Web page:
Amazing Spider-Man #365-367
Issue(s): Amazing Spider-Man #365, Amazing Spider-Man #366, Amazing Spider-Man #367
Issue #365 isn't related to the story in #366-367, but it's connected by subplots showing the return of Peter Parker's parents, a plot that was set up in issue #363.
The Lizard is the villain in issue #365. It's Billy Connors' birthday, and Peter and MJ have been invited to the party. But the Lizard shows up.
It turns out that when Calypso was controlling the Lizard in his last appearance, it also woke up his human side. He's just barely managing to maintain control, and often loses it, but he gets a sample of his son Billy's blood to make a cure for himself before Spider-Man chases him off.
Spider-Man follows the Lizard thanks to his spider-tracer (it still looks weird to me to see him shoot them that way)...
...and Billy also follows. Billy intends to kill his father, because he's tired of him ruining his and his mother's lives.
In the subsequent fight with the Lizard, Spider-Man gets trapped under a pile of rubble, and has to lift it off of him. This is an homage to the scene in Amazing Spider-Man #33.
Hey, it's an anniversary issue; this is better than fighting illusions of all his past villains.
The Lizard is eventually subjected to his cure, and it seems to work. So Billy doesn't try to kill his dad after all.
Continuing the parents subplot, they show up and give Aunt May a heart attack.
Don't worry, she's secretly the hardest woman in the Marvel universe to kill, and she recovers fine.
There are also back-ups in issue #365 that i'm not really going to cover. There's one from JJ, describing what he imagines to be the origin of Spider-Man, but getting all the details wrong. There's one of MJ reminiscing about Gwen Stacy. And the third one features the Prowler encountering a construction worker that wanted to kill himself, and it causes him to realize that he should make more of an effort to make his marriage work.
Both the Lizard story and last arc's Shocker story are touching on the theme of parents, with Aunt May's talk of basically being Peter's parent and the situation with Billy. That ties things together for the story in issues #366-367, when Peter and MJ arrive at Aunt May's house to find that his parents are alive.
Their story is that while they were undercover working for the Red Skull, Soviet agents were sent to kidnap them. And it was the Soviet agents that were killed in the plane crash that everyone thought killed Peter's parents. Peter's parents have instead been held in various Soviet prisons until the dissolution of the Soviet Union. Peter is naturally suspicious about all of this. He makes sure to reaffirm to Aunt May that he loves her.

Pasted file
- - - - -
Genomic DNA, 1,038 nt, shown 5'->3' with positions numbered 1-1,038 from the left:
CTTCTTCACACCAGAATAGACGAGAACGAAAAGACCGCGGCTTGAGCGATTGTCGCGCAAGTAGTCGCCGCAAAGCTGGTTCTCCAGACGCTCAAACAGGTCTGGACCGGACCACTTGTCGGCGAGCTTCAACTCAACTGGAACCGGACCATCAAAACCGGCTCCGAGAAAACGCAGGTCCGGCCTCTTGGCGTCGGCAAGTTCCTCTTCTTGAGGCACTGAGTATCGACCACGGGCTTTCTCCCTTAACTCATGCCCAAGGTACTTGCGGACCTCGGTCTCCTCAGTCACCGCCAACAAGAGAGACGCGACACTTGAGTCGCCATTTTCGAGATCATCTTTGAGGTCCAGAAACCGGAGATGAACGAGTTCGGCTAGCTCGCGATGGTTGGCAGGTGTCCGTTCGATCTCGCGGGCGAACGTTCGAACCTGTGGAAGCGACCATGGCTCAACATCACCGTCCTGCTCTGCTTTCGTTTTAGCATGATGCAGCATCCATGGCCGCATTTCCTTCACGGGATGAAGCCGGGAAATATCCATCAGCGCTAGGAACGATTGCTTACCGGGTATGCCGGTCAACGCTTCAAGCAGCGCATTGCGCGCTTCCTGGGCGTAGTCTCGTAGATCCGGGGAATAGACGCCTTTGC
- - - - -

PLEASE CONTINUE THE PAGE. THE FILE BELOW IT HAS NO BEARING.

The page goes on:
I don't think much of this storyline at all, but that's a nice moment.
Spider-Man then goes to the Avengers to look up information on the Red Skull. It's here that we learn in an actual comic (as opposed to a Handbook) that the Skull that Spider-Man faced before was not the original. It's also when Spider-Man first learns that.
I also wonder if David Michelinie also first learned that here, since the rest of this plot features the real Red Skull, which is kind of odd considering he had nothing to do with Peter's parents (i.e. maybe he had to alter the plot or script when an editor pointed that out to him). Alternatively, Michelinie may have gotten asked by fans why he didn't bring any of this up in Spider-Man's last interaction with the real Skull during the Assassin Nation storyline, and that may have spurred this plot.
I'm leaning towards the former, because for some reason Spider-Man's next stop is Washington DC, where the real Red Skull faked his death in Captain America #393-394. But that doesn't really make a ton of sense, either, since Captain America has known since the arc following that one that the Skull is really still alive. I guess Spider-Man is just following whatever leads he can.
He's spotted by an agent of the Skull, who contacts the Skull, who sends members of the "Sweat Shop" (goons augmented by the Power Broker) after Spidey.
Spidey beats the goons and gets information from them that turns out to be bait intended to send Spider-Man into a trap prepared by the Taskmaster.
But Spider-Man runs into Solo on the way to the trap. Spider-Man goes through the usual mental gymnastics that he uses to work with the Punisher in order to team-up with Solo.
Taskmaster's trap includes three of his students that have been trained to replicate Avengers. Or rather, two Avengers and Spider-Man, who i guess is technically a reserve Avenger.